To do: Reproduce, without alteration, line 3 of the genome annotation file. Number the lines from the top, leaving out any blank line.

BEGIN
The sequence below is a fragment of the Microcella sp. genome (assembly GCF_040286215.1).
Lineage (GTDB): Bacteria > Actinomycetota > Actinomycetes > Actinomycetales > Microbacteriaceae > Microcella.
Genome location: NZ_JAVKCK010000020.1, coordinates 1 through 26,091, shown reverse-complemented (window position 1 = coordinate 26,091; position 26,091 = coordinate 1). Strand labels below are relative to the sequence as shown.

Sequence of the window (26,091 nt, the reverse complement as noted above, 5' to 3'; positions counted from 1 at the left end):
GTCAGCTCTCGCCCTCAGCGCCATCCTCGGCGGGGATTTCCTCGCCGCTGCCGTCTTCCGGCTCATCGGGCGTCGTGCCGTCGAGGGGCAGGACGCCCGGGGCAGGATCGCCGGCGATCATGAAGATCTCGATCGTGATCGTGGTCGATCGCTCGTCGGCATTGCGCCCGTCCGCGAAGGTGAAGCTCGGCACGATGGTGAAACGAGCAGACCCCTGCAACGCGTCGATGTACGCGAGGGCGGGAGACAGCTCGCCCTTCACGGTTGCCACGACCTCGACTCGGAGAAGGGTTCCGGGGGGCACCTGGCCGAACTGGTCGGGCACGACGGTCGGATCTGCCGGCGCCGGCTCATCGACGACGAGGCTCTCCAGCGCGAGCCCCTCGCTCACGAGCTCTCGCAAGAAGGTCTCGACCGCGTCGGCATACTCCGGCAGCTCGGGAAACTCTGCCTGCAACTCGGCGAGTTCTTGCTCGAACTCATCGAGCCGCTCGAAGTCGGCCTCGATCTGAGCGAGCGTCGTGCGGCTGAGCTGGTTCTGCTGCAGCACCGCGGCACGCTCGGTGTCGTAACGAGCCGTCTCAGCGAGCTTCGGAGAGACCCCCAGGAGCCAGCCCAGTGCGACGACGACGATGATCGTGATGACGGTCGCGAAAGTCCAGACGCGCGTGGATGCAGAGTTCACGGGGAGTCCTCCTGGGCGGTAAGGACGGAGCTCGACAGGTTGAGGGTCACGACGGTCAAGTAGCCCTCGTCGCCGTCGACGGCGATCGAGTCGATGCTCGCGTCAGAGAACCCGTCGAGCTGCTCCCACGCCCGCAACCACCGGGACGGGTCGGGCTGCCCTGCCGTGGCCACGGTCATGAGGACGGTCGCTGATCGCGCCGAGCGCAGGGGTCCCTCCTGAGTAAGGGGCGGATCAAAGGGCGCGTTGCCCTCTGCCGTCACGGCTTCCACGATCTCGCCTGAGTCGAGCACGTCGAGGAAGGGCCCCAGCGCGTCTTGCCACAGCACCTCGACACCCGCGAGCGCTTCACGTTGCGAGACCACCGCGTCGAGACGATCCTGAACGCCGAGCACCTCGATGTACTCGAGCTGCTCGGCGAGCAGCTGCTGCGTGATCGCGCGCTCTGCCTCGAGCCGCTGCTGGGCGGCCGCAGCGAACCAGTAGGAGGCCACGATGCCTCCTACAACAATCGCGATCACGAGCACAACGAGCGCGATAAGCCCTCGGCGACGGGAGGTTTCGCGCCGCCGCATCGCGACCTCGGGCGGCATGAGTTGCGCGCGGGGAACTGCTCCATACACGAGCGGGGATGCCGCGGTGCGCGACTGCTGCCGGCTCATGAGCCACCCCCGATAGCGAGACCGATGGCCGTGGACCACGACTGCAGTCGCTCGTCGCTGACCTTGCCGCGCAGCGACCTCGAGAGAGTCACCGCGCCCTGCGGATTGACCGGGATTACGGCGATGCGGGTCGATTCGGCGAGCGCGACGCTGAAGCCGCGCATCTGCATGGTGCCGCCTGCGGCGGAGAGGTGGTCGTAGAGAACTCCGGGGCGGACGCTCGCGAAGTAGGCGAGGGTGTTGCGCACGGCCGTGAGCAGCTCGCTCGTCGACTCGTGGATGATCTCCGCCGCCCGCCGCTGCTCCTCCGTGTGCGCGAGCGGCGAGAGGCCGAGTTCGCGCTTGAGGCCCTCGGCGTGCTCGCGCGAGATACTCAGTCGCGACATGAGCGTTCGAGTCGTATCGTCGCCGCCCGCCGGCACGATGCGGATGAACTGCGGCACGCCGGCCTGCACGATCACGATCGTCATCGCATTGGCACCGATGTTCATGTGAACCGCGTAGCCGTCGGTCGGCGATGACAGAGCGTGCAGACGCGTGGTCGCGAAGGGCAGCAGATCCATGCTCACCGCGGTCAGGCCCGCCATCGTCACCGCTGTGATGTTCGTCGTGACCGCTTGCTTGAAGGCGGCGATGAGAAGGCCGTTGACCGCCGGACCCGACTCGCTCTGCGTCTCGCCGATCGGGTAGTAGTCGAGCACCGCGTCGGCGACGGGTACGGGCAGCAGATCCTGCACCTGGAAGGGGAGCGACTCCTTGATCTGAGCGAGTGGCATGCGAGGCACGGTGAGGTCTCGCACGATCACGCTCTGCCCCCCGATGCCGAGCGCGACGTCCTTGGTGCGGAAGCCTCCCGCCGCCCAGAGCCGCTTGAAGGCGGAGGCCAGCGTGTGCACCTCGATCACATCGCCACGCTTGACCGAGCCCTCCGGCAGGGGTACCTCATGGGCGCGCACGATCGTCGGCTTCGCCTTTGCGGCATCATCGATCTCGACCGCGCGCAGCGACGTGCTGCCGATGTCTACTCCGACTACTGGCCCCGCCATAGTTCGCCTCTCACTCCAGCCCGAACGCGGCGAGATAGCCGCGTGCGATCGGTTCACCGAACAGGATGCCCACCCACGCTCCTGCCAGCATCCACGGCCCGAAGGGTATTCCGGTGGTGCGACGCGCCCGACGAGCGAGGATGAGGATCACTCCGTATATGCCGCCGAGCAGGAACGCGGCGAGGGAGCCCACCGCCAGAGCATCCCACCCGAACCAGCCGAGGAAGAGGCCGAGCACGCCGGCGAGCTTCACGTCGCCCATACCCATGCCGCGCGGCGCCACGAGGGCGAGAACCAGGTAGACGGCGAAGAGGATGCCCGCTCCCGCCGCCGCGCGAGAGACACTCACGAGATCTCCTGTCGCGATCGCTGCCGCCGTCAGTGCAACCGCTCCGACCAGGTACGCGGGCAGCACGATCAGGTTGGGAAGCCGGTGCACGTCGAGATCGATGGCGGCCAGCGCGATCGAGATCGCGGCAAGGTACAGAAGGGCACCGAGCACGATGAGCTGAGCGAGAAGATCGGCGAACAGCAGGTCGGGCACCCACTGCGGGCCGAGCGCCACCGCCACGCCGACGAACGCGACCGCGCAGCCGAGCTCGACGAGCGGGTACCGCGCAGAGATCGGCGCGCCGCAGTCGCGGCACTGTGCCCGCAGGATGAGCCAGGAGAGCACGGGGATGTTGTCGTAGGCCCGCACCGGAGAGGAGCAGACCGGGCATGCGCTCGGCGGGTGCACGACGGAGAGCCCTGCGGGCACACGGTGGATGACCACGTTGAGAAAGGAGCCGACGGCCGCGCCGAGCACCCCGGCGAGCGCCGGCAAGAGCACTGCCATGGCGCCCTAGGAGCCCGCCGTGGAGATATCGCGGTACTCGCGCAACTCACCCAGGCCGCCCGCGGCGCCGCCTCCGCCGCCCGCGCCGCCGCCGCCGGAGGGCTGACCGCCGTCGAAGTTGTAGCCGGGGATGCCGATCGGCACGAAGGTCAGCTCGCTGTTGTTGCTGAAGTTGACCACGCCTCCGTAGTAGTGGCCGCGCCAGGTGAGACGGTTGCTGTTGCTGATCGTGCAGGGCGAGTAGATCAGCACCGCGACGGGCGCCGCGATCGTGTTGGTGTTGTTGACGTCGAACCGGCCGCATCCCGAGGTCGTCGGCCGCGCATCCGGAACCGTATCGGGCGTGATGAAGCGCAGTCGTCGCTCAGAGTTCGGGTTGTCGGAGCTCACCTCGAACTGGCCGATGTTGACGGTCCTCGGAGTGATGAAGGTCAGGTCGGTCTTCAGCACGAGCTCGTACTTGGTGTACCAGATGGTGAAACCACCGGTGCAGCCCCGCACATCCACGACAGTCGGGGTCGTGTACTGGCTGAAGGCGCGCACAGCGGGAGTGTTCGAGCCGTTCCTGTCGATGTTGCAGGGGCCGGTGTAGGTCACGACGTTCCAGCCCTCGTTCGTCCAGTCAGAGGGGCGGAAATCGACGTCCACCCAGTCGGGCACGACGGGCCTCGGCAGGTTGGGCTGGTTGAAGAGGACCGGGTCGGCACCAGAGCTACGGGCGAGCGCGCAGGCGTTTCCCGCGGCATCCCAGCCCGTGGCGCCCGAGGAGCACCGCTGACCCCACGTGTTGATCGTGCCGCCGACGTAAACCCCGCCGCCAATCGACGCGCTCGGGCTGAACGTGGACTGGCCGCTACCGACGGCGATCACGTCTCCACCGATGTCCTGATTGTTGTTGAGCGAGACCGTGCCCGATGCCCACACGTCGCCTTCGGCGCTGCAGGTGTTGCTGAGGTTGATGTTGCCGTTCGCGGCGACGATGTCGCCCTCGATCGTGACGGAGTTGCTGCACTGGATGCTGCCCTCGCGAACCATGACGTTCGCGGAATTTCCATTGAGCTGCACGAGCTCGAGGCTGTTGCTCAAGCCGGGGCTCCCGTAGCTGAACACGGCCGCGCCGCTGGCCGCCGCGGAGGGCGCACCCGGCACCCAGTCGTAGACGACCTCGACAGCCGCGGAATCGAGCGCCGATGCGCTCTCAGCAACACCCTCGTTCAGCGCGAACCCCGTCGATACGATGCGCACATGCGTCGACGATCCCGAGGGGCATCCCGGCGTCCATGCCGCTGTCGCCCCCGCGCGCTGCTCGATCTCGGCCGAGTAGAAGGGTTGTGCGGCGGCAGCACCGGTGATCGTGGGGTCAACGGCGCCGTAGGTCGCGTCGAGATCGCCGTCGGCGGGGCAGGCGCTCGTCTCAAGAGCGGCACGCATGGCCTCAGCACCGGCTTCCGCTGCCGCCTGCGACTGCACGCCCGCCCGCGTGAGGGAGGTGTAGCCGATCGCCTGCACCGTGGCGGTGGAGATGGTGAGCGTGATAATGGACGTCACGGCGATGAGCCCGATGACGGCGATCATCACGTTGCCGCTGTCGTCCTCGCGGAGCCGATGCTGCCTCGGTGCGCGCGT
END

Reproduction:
Genome location: NZ_JAVKCK010000020.1, coordinates 1 through 26,091, shown reverse-complemented (window position 1 = coordinate 26,091; position 26,091 = coordinate 1). Strand labels below are relative to the sequence as shown.